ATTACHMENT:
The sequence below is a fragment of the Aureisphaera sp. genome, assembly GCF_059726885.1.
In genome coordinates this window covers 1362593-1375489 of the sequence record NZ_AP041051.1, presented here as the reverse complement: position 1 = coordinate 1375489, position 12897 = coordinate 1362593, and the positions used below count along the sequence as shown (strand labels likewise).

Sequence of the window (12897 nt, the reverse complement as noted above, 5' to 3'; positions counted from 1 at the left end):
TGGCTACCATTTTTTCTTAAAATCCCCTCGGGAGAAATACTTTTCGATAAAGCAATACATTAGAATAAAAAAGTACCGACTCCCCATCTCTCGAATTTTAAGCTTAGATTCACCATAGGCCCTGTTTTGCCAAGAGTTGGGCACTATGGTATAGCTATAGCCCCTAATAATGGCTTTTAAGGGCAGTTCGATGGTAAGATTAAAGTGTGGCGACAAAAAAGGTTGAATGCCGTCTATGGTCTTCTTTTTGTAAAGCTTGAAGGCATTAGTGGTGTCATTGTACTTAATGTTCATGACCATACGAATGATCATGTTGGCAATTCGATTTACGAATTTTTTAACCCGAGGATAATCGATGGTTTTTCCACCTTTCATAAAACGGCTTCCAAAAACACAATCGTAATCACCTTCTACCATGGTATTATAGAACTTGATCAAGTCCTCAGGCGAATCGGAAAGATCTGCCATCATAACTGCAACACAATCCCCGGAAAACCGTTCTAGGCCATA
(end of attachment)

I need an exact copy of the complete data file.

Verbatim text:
The sequence below is a fragment of the Aureisphaera sp. genome, assembly GCF_059726885.1.
In genome coordinates this window covers 1362593-1375489 of the sequence record NZ_AP041051.1, presented here as the reverse complement: position 1 = coordinate 1375489, position 12897 = coordinate 1362593, and the positions used below count along the sequence as shown (strand labels likewise).

Sequence of the window (12897 nt, the reverse complement as noted above, 5' to 3'; positions counted from 1 at the left end):
TGGCTACCATTTTTTCTTAAAATCCCCTCGGGAGAAATACTTTTCGATAAAGCAATACATTAGAATAAAAAAGTACCGACTCCCCATCTCTCGAATTTTAAGCTTAGATTCACCATAGGCCCTGTTTTGCCAAGAGTTGGGCACTATGGTATAGCTATAGCCCCTAATAATGGCTTTTAAGGGCAGTTCGATGGTAAGATTAAAGTGTGGCGACAAAAAAGGTTGAATGCCGTCTATGGTCTTCTTTTTGTAAAGCTTGAAGGCATTAGTGGTGTCATTGTACTTAATGTTCATGACCATACGAATGATCATGTTGGCAATTCGATTTACGAATTTTTTAACCCGAGGATAATCGATGGTTTTTCCACCTTTCATAAAACGGCTTCCAAAAACACAATCGTAATCACCTTCTACCATGGTATTATAGAACTTGATCAAGTCCTCAGGCGAATCGGAAAGATCTGCCATCATAACTGCAACACAATCCCCGGAAAACCGTTCTAGGCCATA